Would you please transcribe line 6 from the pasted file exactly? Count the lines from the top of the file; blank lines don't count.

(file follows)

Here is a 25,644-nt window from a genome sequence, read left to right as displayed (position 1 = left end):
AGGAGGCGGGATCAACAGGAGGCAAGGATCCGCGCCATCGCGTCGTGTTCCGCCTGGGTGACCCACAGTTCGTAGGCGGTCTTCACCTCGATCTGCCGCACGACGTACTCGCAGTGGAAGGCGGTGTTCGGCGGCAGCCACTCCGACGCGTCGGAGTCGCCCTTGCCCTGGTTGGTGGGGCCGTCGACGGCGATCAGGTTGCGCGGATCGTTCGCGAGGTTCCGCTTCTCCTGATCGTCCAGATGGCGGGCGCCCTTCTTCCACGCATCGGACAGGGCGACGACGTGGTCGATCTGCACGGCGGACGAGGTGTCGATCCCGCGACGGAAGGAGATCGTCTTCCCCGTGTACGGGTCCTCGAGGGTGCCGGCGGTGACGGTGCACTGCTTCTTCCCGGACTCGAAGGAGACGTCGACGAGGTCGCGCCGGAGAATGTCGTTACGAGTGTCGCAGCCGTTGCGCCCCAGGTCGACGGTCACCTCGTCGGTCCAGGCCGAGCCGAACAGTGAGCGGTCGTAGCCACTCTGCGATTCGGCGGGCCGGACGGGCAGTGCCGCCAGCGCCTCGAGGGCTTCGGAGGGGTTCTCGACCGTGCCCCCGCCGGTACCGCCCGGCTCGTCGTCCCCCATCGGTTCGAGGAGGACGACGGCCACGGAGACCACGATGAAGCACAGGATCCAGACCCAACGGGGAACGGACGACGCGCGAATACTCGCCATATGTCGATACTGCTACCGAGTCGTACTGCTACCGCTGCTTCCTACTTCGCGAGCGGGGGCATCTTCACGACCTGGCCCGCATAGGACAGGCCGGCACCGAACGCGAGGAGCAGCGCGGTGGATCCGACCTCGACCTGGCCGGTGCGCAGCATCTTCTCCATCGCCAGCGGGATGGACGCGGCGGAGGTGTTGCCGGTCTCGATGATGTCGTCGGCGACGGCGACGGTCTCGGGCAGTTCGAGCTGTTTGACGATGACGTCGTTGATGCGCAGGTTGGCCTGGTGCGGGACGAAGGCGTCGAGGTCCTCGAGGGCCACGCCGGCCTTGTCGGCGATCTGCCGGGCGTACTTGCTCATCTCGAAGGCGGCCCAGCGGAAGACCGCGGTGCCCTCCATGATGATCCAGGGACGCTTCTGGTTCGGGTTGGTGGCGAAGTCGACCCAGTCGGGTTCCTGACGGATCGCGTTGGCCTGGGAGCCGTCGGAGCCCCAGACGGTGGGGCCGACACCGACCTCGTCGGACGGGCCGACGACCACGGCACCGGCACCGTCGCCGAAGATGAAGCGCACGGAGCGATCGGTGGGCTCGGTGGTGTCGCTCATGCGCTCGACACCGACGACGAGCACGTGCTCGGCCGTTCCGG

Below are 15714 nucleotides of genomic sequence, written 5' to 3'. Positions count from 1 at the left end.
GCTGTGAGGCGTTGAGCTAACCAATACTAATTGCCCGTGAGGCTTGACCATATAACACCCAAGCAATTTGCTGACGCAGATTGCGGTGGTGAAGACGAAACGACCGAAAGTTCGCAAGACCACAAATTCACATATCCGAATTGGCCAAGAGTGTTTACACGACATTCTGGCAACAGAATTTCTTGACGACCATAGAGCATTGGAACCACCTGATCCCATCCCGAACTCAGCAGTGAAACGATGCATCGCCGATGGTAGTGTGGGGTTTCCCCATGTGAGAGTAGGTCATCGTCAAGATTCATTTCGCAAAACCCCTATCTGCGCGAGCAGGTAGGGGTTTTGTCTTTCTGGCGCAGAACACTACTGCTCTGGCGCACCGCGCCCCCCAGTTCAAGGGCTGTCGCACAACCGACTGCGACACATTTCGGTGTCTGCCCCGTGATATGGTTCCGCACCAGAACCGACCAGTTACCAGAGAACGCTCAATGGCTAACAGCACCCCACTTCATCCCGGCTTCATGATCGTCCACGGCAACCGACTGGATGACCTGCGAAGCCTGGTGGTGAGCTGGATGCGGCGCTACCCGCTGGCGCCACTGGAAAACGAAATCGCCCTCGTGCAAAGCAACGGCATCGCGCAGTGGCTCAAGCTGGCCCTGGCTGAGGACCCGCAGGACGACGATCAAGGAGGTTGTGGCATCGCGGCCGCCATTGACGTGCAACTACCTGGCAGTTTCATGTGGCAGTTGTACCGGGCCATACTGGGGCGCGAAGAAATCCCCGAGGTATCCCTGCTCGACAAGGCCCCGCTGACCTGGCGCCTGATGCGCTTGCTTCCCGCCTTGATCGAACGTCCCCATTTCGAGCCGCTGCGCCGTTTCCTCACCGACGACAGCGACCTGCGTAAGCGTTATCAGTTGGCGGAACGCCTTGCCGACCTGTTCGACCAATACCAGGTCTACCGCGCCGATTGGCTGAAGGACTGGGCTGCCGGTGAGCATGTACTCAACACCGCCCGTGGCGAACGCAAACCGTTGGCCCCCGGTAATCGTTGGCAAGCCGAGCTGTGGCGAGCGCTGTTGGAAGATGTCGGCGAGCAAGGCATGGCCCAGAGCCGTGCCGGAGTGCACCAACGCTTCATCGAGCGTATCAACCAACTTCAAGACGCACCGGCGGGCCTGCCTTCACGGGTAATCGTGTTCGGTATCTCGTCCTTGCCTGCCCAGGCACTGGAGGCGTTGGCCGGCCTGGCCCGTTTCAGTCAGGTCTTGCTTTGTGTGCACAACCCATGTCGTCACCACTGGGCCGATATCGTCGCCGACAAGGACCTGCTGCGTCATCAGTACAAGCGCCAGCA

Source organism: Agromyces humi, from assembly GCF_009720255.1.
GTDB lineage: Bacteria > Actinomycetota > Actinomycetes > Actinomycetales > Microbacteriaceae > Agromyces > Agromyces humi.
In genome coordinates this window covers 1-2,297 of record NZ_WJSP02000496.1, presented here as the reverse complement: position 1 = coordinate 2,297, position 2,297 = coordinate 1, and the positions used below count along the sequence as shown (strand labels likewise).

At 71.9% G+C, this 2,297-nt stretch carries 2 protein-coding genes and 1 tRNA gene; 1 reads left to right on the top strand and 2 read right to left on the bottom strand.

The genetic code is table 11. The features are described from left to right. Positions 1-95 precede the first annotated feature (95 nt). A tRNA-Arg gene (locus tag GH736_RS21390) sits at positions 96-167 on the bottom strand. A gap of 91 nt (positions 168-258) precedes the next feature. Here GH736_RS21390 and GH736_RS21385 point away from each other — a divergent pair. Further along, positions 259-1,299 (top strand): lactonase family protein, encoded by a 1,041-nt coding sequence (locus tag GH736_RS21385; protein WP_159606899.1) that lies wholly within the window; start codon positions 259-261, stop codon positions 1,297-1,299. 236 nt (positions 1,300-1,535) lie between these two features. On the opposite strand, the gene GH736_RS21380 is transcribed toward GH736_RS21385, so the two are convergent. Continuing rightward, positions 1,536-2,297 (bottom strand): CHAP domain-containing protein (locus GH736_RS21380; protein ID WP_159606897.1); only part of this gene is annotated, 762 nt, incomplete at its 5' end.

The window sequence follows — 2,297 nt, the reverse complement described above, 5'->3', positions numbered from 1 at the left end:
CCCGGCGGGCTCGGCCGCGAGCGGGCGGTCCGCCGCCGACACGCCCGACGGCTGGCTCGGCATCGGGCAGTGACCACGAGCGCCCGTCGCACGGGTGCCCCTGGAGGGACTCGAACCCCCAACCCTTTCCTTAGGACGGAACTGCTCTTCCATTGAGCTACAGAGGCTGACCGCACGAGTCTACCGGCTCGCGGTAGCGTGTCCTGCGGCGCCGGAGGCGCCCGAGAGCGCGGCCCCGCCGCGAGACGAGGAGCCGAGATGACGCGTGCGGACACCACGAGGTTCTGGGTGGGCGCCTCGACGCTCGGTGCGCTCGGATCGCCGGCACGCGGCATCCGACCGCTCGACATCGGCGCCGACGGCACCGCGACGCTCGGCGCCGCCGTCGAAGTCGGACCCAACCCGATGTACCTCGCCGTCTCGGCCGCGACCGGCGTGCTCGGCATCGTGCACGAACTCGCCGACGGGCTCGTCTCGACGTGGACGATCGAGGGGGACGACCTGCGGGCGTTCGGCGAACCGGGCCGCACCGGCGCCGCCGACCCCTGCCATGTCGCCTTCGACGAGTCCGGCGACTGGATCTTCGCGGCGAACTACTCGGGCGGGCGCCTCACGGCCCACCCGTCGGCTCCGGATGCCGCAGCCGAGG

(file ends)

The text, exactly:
GTDB lineage: Bacteria > Actinomycetota > Actinomycetes > Actinomycetales > Microbacteriaceae > Agromyces > Agromyces humi.